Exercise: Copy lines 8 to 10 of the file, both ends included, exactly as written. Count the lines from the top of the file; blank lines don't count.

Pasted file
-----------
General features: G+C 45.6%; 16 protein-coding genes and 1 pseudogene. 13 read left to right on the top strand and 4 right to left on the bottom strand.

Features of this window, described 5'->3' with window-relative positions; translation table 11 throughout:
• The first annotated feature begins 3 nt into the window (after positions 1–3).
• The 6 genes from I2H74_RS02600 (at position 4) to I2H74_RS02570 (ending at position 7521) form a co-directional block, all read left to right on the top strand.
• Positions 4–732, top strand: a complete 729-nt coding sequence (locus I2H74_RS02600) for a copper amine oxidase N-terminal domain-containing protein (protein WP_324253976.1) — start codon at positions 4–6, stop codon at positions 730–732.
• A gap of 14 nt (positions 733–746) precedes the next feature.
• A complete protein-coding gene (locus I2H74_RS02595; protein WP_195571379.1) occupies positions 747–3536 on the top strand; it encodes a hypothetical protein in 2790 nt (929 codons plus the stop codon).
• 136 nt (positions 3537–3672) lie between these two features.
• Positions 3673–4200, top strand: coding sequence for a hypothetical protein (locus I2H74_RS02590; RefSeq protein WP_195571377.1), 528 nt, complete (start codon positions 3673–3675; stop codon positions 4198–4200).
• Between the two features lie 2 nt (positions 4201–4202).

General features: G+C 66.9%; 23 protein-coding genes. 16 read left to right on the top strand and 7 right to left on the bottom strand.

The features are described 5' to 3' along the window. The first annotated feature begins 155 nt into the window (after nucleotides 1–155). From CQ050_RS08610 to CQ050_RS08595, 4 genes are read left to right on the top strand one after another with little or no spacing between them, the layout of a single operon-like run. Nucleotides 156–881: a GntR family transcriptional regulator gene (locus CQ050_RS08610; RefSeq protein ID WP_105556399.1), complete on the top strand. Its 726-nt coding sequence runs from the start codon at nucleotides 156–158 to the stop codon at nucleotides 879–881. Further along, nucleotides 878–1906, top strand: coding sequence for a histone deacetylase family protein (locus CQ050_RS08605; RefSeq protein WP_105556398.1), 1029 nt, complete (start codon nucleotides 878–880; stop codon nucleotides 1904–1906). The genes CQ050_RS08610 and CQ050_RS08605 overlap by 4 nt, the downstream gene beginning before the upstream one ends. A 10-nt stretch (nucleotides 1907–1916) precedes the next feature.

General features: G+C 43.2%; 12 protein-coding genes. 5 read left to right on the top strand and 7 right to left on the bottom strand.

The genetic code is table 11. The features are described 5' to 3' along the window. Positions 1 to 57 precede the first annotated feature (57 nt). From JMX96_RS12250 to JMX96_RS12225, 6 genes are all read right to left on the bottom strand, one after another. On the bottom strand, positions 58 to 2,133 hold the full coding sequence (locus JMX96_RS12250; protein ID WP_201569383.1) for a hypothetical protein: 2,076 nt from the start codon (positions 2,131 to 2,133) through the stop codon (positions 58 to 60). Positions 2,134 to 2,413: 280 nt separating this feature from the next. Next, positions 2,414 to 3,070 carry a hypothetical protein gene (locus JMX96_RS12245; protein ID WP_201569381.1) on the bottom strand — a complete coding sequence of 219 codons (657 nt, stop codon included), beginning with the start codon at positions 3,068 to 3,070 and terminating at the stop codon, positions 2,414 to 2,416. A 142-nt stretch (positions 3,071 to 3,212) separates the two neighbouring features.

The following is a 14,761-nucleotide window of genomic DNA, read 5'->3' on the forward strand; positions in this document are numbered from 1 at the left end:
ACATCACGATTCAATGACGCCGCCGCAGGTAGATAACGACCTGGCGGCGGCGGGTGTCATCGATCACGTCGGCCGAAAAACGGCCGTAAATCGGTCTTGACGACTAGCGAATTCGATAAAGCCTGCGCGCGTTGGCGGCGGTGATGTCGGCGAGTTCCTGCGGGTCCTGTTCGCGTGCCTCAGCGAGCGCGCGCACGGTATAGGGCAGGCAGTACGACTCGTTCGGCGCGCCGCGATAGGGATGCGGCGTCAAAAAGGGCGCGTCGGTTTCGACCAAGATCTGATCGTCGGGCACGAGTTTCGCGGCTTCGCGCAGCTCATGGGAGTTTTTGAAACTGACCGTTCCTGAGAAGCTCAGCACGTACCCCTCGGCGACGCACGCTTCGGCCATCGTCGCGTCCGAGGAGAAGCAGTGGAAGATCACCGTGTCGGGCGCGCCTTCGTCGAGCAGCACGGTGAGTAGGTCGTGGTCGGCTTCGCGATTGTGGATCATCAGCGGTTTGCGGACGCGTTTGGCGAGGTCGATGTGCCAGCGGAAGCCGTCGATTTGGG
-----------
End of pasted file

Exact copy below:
• 136 nt (positions 3537–3672) lie between these two features.
• Positions 3673–4200, top strand: coding sequence for a hypothetical protein (locus I2H74_RS02590; RefSeq protein WP_195571377.1), 528 nt, complete (start codon positions 3673–3675; stop codon positions 4198–4200).
• Between the two features lie 2 nt (positions 4201–4202).